“By the waters of Leman I sat down and wept” goes a famous line from T.S. Eliot’s “The Waste Land” echoing the Bible. If we were to adapt this verse to the city of Graz, it would read as follows: By the waters of Mur the London architects Peter Cook and Colin Fournier sat down and…proceeded to some little more constructive actions. The outcome of these actions is Kunsthaus Graz, an astonishing architectural work that makes the use of the phrase “Waste Land” a waste of time and for the discovery of which, if you’re exclusively following the Biblical paths, I’m afraid you’re very likely to get lost.. In order to give you a whole picture of this masterpiece of architecture I’ll call upon the long hours you spent gaining an insight into the future, that is: watching “Star Trek” and wishing that Scotty beams you up into another reality. Well, if you’re still fantasizing about it and still feel sometimes that “beam-me-up” secret urge, you’ve got now three possibilities: you can go visit Graz or..you can just go visit Graz or ..you can simply go visit Graz.
You’ll find there, right beside the old Clock Tower of the city a huge, enthralling interface between past and future whose lights during the night could teach even torches to burn bright, as Shakespeare would put it, or just make the starship Enterprise turn pale, as maybe captain Picard would put it. Although those lights may seem astronomical, they are basically electrical and they share all the same name: BIX. That is a matrix of hundreds of fluorescent lamps integrated into the Eastern Plexiglas façade of the museum and conceived by the Berlin architects “realities:united”. This architectural additional device acts as an impressive urban screen where different animations, films or other artistic productions can be displayed but it acts equally as a magical radiant outer skin that envelops the biomorphic structure of the museum and invite you inside.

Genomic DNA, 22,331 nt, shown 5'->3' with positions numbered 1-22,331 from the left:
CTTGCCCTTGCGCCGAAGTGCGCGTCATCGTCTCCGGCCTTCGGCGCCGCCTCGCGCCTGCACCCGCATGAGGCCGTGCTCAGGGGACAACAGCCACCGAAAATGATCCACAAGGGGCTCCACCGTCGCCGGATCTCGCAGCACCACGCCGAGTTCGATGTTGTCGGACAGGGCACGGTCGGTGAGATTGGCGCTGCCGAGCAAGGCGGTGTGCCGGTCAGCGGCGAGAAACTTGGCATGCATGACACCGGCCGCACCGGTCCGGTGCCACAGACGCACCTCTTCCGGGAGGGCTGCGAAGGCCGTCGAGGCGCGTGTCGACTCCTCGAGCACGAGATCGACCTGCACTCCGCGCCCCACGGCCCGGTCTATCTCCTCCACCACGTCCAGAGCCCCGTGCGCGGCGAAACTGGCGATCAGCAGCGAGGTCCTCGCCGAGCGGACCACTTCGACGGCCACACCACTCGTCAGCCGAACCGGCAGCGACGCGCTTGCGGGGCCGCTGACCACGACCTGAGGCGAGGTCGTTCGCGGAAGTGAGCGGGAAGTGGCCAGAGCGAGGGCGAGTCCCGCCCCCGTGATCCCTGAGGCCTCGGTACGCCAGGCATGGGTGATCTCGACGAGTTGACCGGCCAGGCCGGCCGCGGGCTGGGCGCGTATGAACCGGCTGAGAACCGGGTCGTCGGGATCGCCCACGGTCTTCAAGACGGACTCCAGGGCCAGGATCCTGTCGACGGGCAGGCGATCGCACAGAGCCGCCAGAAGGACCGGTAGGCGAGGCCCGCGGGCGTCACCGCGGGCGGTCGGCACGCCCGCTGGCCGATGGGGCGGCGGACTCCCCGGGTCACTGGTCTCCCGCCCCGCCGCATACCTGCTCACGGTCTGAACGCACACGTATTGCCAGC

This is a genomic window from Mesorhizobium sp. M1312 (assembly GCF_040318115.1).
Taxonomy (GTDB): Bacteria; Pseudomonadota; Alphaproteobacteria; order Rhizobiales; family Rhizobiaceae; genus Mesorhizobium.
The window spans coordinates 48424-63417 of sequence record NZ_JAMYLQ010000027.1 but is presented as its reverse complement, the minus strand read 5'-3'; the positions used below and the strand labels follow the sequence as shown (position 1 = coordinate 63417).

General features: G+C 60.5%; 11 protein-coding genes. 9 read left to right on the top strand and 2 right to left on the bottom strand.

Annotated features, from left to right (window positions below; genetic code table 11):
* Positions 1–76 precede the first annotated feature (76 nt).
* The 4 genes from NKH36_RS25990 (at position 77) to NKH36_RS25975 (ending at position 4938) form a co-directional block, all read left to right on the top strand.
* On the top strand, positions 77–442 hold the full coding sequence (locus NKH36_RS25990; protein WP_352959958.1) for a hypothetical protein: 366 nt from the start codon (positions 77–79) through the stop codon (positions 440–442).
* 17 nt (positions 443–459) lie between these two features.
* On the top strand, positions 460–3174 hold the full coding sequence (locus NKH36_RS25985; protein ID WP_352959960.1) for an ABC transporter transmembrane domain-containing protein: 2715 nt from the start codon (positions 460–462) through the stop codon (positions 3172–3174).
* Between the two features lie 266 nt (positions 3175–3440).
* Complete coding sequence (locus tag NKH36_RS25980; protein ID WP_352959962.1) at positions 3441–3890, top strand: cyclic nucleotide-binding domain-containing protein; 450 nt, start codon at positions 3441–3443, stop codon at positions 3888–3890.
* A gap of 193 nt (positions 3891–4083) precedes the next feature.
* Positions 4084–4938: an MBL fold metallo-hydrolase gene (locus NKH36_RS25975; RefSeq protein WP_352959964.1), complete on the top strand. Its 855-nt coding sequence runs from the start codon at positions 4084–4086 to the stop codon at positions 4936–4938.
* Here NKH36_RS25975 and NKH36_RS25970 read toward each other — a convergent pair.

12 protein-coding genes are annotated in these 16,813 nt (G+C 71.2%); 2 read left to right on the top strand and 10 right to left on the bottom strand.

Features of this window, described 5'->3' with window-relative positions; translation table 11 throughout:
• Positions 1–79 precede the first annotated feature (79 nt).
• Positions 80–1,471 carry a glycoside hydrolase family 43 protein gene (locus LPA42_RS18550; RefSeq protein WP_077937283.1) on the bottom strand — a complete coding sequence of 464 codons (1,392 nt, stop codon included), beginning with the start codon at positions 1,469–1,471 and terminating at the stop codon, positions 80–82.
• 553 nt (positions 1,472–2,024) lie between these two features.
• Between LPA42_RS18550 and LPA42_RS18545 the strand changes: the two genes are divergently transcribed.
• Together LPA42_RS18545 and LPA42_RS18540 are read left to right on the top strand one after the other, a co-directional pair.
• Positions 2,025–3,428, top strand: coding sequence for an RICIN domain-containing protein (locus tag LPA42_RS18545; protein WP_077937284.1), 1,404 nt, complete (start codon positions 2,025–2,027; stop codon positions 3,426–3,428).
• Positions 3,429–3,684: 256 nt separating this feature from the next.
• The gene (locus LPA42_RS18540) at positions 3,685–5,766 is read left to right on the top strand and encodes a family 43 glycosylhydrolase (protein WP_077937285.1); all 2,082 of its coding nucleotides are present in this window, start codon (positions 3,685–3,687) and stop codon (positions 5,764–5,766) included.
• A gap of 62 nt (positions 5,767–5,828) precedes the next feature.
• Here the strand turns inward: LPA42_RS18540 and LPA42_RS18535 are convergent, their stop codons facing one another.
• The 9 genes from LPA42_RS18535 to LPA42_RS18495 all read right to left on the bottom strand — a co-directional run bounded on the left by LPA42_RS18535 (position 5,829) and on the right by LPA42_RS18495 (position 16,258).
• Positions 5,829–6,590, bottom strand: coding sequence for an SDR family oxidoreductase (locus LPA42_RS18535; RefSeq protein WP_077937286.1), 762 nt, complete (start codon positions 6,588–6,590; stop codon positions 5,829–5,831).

Two large exhibition rooms challenge the visitors’ imagination with their monumentality and unusual geometry, revealing at the same time a complex range of features and functions bathed in modern lighting. Like many a museum, Kunsthaus Graz serves as a multi-disciplinary venue for exhibitions, events and other means of presenting contemporary art, new media, and photography. But by its innovative structure, this museum inspires more than any other one the choice of artists who, by their exhibitions, aim to respond to this peculiar architecture character, developing projects that explore the potentiality of this space. Without claiming to draw a conclusion all I can say is that before visiting this museum it had never occurred to me that what could get me think out of the box one day will be stepping into the “black box” of Kunsthaus Graz inside of which the well-known words “Space, the final frontier” have suddenly another meaning. Where no Klingons are involved.
Author: Valentina Tirlea